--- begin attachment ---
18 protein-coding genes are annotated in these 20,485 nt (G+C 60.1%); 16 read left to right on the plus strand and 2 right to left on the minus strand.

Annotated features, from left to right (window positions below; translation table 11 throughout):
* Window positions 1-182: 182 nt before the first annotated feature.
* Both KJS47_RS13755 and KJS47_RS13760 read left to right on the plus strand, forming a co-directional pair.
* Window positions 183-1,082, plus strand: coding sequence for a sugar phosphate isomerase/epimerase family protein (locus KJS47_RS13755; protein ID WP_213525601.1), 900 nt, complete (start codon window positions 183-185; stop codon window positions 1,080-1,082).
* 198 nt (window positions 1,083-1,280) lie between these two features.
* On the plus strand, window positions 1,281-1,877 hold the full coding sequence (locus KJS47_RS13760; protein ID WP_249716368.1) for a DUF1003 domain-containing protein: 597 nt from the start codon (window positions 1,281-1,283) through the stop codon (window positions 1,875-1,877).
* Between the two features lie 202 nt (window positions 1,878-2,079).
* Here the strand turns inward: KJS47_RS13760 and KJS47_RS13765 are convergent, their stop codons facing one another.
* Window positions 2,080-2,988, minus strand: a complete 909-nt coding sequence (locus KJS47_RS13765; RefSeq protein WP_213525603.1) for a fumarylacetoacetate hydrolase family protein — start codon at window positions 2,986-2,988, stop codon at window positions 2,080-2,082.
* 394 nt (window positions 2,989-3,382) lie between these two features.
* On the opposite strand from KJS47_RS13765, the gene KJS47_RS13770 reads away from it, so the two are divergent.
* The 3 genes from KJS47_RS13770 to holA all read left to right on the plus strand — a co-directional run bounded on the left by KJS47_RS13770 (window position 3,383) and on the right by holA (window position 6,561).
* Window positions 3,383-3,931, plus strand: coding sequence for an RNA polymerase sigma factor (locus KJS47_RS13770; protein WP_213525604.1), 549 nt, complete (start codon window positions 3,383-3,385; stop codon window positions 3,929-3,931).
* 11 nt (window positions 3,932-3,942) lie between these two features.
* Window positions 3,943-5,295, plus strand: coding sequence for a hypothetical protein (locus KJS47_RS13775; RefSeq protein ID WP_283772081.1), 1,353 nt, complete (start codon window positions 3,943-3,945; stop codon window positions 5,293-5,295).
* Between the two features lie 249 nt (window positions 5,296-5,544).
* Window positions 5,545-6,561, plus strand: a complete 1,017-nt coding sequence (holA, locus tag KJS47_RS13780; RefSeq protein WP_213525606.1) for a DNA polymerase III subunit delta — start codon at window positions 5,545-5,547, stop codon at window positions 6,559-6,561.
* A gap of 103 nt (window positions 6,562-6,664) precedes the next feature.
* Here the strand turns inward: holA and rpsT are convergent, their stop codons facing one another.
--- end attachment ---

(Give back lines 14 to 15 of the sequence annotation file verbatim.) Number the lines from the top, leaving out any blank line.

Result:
* Window positions 3,383-3,931, plus strand: coding sequence for an RNA polymerase sigma factor (locus KJS47_RS13770; protein WP_213525604.1), 549 nt, complete (start codon window positions 3,383-3,385; stop codon window positions 3,929-3,931).
* 11 nt (window positions 3,932-3,942) lie between these two features.